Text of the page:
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For many adults, vitamin D may be in short supply

Special to The Times

Most adults, especially those older than 50, appear to be falling short on recommended daily levels of vitamin D, an essential nutrient long known to preserve bones and now increasingly tied to protection against other common ailments, including cancer and rheumatoid arthritis.

And just drinking more vitamin-D fortified milk or juice may not make up the deficit, experts say.

A large, federally funded national health survey has found that vitamin D intakes peak during childhood and teenage years but then decline. Women ages 19 to 50 as well as men and women 51 and older ate the least amount of vitamin D-rich food.

Even when the study accounted for use of vitamin D supplements, few elderly men and women had intakes above the recommended daily levels. The researchers concluded that the low intakes, especially for the elderly, “warrant intervention.”

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At a time when scientists are discovering a widening role for vitamin D, “many lines of investigation indicate that most Americans do not have optimal levels of vitamin D, mainly because of low sunlight exposure,” said Walter Willett, chairman of the department of nutrition at the Harvard School of Public Health.

Vitamin D is made by the skin, which requires ultraviolet light to produce the vitamin from cholesterol.

Because of skin cancer concerns, however, more people wear sunblocks that inhibit production of vitamin D. Dark-skinned people, whose skin pigments protect them from the sun, need to spend a couple of hours in sunlight to make enough vitamin D.

Plus, the skin’s ability to make vitamin D declines significantly with age. For that reason, the National Academy of Sciences set the latest vitamin D daily intake at 200 international units (IU) -- about the amount found in two, 8-ounce glasses of skim milk -- for those 19 to 50; 400 IU for those 51 to 70; and 600 for people 70 and older.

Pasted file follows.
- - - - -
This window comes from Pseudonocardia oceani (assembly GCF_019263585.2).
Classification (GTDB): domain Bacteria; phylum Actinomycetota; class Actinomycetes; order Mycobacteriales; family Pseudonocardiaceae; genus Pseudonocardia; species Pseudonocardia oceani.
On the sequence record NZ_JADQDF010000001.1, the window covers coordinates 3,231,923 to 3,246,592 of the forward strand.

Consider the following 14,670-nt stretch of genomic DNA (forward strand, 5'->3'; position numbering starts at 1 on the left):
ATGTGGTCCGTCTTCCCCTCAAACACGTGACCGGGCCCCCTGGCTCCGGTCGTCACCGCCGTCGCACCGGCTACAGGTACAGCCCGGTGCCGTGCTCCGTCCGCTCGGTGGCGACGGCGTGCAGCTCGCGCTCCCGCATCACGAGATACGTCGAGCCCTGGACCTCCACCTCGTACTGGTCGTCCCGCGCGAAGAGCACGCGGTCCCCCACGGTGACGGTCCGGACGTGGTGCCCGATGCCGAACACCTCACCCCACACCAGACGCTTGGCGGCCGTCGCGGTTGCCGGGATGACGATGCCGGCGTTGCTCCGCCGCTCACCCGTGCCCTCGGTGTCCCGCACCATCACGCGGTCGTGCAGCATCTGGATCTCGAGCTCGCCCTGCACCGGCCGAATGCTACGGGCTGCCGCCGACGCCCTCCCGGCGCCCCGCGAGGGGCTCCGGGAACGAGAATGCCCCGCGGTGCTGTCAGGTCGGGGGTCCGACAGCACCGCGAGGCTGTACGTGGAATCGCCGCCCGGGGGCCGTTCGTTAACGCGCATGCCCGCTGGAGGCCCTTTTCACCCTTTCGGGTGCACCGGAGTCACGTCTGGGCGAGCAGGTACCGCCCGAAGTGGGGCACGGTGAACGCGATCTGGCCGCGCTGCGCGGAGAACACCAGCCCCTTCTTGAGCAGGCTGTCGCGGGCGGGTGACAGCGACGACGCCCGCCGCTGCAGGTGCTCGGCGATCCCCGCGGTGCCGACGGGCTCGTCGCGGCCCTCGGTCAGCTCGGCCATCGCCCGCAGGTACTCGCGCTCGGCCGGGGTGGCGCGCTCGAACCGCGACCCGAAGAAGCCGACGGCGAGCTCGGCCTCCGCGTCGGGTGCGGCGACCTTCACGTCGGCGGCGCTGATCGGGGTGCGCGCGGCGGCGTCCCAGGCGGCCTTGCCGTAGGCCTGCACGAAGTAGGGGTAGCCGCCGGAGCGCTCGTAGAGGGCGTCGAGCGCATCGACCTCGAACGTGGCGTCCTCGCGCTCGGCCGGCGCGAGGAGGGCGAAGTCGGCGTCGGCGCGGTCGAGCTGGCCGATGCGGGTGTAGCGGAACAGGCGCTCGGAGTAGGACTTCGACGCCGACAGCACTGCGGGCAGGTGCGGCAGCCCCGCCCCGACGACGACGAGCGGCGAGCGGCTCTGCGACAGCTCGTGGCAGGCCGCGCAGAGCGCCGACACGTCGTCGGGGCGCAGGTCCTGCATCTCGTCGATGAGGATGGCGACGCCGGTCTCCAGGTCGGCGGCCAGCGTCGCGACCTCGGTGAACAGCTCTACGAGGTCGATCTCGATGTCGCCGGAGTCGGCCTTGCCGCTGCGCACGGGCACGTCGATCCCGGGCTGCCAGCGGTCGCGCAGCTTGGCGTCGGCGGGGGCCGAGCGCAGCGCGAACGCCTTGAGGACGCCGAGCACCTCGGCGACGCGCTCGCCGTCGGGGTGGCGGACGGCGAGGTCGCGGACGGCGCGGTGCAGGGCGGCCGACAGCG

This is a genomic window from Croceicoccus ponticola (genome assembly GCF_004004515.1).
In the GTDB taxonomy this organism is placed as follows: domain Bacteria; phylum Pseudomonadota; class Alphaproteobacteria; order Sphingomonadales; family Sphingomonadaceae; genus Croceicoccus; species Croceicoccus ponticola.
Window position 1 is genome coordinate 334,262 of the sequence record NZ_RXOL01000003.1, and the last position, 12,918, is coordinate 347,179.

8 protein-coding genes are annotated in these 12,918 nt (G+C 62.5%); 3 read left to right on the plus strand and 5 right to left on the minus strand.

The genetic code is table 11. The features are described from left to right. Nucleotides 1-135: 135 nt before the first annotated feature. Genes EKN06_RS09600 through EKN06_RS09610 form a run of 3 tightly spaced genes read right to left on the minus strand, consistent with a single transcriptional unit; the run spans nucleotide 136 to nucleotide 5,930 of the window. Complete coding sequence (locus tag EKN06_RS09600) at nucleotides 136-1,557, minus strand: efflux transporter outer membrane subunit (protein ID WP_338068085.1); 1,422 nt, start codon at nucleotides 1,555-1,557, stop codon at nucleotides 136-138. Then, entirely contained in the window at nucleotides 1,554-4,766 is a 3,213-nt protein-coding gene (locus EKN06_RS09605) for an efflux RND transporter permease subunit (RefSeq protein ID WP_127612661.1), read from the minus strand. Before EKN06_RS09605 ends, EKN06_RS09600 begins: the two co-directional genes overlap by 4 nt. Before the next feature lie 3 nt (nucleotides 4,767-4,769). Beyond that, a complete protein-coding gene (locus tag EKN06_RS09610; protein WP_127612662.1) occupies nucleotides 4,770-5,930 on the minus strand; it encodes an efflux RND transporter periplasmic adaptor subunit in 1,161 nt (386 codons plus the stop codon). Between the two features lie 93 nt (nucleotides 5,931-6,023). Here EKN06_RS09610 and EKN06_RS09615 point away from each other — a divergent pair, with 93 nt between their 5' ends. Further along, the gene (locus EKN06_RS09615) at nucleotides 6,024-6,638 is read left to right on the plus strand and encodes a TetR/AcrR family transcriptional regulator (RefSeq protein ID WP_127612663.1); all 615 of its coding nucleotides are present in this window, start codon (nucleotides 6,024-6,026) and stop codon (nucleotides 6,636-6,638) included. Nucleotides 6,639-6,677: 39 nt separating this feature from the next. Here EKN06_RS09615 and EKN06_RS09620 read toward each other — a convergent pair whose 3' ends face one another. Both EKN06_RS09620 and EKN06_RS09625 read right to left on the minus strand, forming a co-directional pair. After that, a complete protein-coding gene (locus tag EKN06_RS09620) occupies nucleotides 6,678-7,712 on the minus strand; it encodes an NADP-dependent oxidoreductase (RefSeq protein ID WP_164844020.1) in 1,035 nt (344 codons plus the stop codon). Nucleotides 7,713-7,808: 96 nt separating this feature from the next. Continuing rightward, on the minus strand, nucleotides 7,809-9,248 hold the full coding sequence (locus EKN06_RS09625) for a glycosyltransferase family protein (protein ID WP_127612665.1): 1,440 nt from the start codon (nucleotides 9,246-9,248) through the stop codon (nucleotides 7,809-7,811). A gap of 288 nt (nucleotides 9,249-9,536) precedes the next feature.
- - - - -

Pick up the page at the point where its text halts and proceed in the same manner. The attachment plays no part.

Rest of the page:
But a growing number of scientists believe that most adults 19 and older may need 1,000 IU or more. And where research once suggested a limited health role for vitamin D, today there is increasing evidence that it protects against breast, colon and prostate cancer as well as multiple sclerosis, lupus, rheumatoid arthritis and Type 2 diabetes.

“If just half the chronic diseases laid at the feet of vitamin D pan out, it will be quite significant,” said Robert P. Heaney, professor of medicine at Creighton University in Omaha.

Just a decade ago, scientists developed an inexpensive blood test that can accurately determine a person’s vitamin D levels. Use of that test revealed widespread deficiencies and led the National Academy of Sciences to note that vitamin D “deficiency is now a significant concern in adults over the age of 50 years who live in the northern industrialized cities of the world.”

In 2004, the Dietary Guidelines scientific committee concluded that the elderly, people with dark skin and those exposed to insufficient sunlight “are at risk of being unable to maintain vitamin D status” and may “need substantially more than the 1997 adequate intake for vitamin D from vitamin D-fortified foods and/or vitamin D supplements.”

But some, including dermatologists, worry that the evidence is still preliminary.

“Our recommendation is to take either vitamin pills or eat food that we know has higher levels of vitamin D,” said Henry Lim, chairman of dermatology at the Henry Ford Hospital in Detroit.

Here’s how to safely boost vitamin D levels:

* Drink vitamin D-fortified beverages. Milk tops the list, but some juices and soy milk are also fortified. (Yogurt and cheese are not fortified with vitamin D.)

* Eat more herring and sardines. An ounce of pickled herring has nearly 200 IU of vitamin D. Two small sardines have 65 IU. But not all fish contains vitamin D. Salmon and tuna, for example, have none.

* Breakfast on fortified cereal or cereal bars. A cup of vitamin D-fortified cereal has 40 to 60 IUs. Cereal bars have about 30.

* Take a multivitamin. It’s the “most practical way to increase our vitamin D levels,” said Harvard’s Willett. Most multivitamins, even those aimed at seniors, provide 400 IU of vitamin D, which won’t meet the needs of those 70 and older. But vitamin D supplements have 700 to 2,000 IU. The National Academy of Sciences sets a tolerable upper intake of 2,000 IU for adults.


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